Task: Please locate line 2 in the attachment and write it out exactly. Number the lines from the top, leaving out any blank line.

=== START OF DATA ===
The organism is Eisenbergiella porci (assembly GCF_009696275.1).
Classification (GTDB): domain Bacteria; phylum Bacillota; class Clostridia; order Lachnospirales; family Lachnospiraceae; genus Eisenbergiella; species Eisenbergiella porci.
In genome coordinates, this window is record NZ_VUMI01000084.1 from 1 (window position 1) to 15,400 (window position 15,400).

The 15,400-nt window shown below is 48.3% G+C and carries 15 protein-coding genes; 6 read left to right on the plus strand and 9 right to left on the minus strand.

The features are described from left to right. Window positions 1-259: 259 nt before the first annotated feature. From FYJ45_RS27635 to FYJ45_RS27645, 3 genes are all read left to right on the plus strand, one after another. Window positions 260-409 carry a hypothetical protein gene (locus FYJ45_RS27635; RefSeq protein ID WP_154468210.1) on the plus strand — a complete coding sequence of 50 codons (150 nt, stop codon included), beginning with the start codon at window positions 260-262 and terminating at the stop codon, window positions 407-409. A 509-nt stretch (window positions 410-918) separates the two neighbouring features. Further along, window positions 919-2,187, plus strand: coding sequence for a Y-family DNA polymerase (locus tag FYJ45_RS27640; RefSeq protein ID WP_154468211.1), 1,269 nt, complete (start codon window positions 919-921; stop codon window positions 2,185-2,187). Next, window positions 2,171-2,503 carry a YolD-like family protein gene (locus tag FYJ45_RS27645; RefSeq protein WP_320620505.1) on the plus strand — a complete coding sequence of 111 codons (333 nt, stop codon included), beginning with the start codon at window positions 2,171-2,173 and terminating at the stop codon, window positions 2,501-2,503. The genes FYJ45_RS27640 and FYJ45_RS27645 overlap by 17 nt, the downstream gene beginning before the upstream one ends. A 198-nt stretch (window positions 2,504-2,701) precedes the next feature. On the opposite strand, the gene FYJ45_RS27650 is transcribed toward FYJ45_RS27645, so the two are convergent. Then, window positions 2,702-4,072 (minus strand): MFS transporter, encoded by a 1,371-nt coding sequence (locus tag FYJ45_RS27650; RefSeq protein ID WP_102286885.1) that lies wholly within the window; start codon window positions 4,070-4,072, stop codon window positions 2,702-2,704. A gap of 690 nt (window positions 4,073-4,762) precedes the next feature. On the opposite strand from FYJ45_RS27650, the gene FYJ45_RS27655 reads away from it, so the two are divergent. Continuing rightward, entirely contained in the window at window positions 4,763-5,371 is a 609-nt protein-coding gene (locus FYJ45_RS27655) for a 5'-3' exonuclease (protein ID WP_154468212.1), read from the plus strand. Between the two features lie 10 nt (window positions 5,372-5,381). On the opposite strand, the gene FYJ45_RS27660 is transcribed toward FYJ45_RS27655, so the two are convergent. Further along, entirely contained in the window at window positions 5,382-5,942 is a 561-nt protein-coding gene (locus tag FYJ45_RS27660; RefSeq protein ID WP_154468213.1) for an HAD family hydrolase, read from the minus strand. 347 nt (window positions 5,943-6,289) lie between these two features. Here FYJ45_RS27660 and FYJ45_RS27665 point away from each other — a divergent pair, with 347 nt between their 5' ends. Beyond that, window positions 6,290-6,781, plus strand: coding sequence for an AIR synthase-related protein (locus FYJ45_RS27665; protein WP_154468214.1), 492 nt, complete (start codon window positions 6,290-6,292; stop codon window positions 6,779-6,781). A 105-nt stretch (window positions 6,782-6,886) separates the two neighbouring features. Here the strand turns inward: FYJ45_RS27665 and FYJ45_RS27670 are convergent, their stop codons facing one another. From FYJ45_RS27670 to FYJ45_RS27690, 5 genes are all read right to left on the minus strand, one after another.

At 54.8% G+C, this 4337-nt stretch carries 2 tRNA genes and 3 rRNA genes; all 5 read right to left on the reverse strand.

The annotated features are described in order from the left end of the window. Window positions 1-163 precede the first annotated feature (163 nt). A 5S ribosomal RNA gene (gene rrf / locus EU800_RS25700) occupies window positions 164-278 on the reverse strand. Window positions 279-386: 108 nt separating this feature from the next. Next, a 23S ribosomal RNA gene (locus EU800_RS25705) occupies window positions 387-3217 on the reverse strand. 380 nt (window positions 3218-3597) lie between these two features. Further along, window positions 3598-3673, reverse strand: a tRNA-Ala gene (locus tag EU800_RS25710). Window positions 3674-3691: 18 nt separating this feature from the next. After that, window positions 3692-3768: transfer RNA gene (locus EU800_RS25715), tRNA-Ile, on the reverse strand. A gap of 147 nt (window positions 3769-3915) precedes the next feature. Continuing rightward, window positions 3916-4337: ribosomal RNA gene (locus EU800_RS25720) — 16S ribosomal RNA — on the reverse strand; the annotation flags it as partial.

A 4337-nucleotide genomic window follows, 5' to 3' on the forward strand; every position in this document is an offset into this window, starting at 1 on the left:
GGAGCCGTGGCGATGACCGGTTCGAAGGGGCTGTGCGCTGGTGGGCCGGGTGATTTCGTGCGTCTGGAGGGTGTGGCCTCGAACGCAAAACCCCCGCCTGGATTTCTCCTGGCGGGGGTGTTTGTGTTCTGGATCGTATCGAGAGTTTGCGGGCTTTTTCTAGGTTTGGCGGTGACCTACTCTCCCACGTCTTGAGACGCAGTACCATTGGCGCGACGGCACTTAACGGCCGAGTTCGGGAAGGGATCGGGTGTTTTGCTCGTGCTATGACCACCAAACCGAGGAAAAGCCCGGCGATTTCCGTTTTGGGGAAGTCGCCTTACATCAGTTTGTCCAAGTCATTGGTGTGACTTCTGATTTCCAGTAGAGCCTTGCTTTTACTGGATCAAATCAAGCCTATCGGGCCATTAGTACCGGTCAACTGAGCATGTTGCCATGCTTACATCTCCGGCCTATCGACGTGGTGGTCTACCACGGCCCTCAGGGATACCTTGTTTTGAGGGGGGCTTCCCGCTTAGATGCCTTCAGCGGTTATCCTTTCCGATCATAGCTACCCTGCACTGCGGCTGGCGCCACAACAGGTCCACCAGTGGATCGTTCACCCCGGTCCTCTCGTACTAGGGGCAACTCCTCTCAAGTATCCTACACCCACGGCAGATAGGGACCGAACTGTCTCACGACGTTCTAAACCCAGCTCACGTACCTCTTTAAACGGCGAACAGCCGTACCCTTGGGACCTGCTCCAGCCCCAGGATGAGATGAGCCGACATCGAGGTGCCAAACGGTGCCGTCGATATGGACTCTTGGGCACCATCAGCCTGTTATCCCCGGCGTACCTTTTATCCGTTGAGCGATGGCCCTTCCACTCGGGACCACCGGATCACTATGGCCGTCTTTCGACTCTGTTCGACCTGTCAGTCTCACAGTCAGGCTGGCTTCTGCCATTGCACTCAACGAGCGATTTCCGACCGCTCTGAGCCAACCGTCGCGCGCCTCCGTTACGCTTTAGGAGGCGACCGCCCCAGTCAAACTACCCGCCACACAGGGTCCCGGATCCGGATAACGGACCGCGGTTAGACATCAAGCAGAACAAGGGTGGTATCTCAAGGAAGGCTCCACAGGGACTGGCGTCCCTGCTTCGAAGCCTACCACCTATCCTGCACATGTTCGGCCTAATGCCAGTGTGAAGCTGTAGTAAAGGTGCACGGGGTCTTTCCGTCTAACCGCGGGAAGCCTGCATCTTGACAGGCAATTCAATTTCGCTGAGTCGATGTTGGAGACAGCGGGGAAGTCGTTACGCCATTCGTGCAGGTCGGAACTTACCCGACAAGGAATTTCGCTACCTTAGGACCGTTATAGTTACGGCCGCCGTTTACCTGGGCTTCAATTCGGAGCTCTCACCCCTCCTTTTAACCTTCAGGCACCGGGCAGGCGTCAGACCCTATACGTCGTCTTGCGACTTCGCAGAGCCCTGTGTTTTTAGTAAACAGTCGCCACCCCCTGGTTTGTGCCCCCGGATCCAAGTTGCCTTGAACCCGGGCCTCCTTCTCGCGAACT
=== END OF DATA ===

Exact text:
Classification (GTDB): domain Bacteria; phylum Bacillota; class Clostridia; order Lachnospirales; family Lachnospiraceae; genus Eisenbergiella; species Eisenbergiella porci.